The skies above Don Pedro will remain dark this Fourth of July. And visitors to Emanuel Medical Center will notice the hospital’s decorative pools have gone dry. Both are casualties of the region’s ongoing drought, which is resonating in ways large and small.
At Don Pedro, the Recreation Agency canceled the annual fireworks celebration after much consideration, manager Carol Russell said. It’s the first time in roughly 20 years the night skies above the reservoir won’t explode with light around the holiday. But the decision came amid concerns over safety and user satisfaction.
“With the lake down, the fallout area will be too congested with boats that are moored,” Russell said. In addition, only one launch ramp will be in the water. That would not feasibly serve the nearly 1,300 boats that take to the reservoir each year for the show.
It’s especially unfortunate to miss out this year, because July Fourth falls on a Friday. Typically, staff plans for the show on a weekend near the holiday when it lands midweek.
“We want people to at least be able to stay over,” Russell said. “It would have been a great day for it.”
As people are learning about the decision, the response has been disappointment mixed with understanding.
“It hasn’t been hugely negative,” Russell said. “I think for the most part, people understand that some things have to change.”
She pointed out that the reservoir still will have water, and many of the campgrounds will be open. Most folks are aware that the area has received only a little more than half of the 12 inches of rain that falls on average each year.
The agency will have another opportunity next year, when July Fourth falls on a Saturday. Assuming a wetter winter, there “absolutely” will be a fireworks show next year, Russell said.
The cancellation came on the heels of an announcement by the city of Modesto that splash areas at 10 of its parks will not operate this year, in an attempt to conserve water. Turlock will continue to operate its two splash parks, but officials there said moves have been made to restrict flow and reduce hours of operation.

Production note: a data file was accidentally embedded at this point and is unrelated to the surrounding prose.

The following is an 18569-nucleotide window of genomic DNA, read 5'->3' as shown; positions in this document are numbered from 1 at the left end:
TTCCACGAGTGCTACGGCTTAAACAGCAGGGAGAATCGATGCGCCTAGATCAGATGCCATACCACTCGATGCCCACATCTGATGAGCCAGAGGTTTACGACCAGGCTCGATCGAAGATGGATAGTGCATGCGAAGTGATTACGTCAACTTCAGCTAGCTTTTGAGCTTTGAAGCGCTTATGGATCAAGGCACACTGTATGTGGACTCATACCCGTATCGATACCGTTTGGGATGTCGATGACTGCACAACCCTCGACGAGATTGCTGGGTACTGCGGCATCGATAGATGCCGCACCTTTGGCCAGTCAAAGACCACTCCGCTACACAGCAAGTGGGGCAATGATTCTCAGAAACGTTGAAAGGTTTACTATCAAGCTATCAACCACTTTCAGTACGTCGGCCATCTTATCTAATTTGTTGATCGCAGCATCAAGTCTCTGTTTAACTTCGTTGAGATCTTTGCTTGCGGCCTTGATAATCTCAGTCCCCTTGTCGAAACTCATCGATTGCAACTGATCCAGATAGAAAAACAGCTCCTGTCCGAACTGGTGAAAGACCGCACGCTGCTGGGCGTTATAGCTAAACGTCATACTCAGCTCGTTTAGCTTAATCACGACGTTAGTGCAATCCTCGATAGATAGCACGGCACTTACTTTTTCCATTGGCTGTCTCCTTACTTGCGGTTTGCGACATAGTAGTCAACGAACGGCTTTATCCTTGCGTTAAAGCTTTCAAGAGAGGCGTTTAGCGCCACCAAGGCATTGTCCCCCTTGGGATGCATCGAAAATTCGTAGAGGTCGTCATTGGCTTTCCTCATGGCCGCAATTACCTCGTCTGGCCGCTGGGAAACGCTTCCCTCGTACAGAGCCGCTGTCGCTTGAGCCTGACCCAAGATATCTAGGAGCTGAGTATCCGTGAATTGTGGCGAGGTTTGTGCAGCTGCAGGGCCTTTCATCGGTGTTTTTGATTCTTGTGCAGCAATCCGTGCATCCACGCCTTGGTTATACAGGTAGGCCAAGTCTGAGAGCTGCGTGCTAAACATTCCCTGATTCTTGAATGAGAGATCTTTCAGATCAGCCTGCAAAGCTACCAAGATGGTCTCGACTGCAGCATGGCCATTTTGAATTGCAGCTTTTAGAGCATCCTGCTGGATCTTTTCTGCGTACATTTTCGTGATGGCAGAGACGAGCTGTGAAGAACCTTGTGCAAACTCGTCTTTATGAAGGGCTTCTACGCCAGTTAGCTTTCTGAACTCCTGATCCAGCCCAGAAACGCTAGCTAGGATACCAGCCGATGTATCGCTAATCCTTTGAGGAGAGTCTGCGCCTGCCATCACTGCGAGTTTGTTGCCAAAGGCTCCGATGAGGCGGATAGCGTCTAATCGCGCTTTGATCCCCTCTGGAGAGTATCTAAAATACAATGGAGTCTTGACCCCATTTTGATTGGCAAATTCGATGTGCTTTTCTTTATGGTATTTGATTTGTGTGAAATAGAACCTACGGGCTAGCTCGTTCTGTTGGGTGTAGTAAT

A play fountain in front of the main entrance of Vintage Faire Mall will continue to operate, but with reduced hours, opening an hour after the mall and closing an hour before, marketing manager Annie Amies said. “We have cut back at the mall, but not to the extent that it should affect our visitors,” she said in an email.
At Emanuel in Turlock, hospital staff is taking several steps to conserve water in the drought, spokeswoman Pennie Rorex said. Draining of the pools is the most immediately obvious measure, but there are others. These include reduction on the watering schedule, down to twice a week from three times. And groundskeepers are keeping a close eye on sprinkler heads to make sure they’re functioning well and aimed properly.
“We are presently conducting a campuswide water-use audit ... that includes an examination of what/if specific department activities could be postponed, and if yes, for how many days, etc.,” Rorex said in an email. “The audit also looks at water requirements such as drinking water, bathing, showering, hand washing (for example, dialysis, what kind of water and how much per patient and how many patients per day).”
Once the audit is complete, staff will evaluate results to develop further plans, she said.